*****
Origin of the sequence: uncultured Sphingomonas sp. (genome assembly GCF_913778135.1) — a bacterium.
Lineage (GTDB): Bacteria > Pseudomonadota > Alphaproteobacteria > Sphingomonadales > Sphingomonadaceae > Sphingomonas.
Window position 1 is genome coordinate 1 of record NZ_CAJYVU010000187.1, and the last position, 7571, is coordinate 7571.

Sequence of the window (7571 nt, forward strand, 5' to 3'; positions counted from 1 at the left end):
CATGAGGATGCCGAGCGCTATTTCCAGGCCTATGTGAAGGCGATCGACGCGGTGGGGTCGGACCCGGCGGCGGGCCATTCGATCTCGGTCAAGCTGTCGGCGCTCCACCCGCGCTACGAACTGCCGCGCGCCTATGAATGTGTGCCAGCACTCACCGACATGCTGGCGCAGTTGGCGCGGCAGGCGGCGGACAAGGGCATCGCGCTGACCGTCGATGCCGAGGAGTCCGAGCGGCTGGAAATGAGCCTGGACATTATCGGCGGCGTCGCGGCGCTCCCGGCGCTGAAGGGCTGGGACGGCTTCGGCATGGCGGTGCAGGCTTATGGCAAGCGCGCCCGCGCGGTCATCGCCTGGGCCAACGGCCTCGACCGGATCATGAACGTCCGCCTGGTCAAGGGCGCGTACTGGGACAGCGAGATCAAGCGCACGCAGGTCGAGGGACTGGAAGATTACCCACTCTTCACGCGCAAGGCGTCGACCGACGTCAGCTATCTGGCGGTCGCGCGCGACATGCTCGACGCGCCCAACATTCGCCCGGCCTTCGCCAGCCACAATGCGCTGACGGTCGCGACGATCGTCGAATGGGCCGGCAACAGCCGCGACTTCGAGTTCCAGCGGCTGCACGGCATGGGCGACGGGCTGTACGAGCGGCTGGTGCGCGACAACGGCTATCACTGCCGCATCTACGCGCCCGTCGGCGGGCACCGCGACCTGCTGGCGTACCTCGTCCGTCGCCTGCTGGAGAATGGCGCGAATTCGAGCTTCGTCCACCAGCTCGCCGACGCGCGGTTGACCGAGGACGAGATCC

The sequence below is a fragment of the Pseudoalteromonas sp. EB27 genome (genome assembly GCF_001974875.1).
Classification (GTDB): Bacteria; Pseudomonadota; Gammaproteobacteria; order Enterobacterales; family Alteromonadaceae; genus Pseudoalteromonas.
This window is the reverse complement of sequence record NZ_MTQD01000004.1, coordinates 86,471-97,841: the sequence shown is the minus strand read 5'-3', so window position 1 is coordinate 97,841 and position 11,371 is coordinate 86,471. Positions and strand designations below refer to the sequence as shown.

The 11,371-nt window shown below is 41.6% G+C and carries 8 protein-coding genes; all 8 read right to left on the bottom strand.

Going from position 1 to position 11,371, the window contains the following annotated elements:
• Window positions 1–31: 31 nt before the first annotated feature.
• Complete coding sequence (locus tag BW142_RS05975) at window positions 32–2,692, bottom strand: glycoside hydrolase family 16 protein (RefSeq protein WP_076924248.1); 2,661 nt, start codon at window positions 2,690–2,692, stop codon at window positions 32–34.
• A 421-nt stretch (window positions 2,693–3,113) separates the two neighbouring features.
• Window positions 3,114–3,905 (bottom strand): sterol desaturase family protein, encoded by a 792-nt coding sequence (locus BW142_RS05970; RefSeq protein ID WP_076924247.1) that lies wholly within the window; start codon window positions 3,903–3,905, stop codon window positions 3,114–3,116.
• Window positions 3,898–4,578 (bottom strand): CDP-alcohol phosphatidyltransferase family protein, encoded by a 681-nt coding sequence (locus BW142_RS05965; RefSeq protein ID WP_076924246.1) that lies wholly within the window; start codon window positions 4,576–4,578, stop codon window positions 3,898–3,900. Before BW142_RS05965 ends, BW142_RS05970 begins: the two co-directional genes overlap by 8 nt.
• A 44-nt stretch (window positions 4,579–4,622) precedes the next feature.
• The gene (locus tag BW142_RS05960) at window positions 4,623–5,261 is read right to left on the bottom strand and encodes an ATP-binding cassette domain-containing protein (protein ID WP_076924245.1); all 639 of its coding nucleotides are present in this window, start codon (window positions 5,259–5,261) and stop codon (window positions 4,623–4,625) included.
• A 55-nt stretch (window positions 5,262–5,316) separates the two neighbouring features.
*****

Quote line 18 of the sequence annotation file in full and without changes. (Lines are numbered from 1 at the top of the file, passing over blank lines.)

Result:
• A 55-nt stretch (window positions 5,262–5,316) separates the two neighbouring features.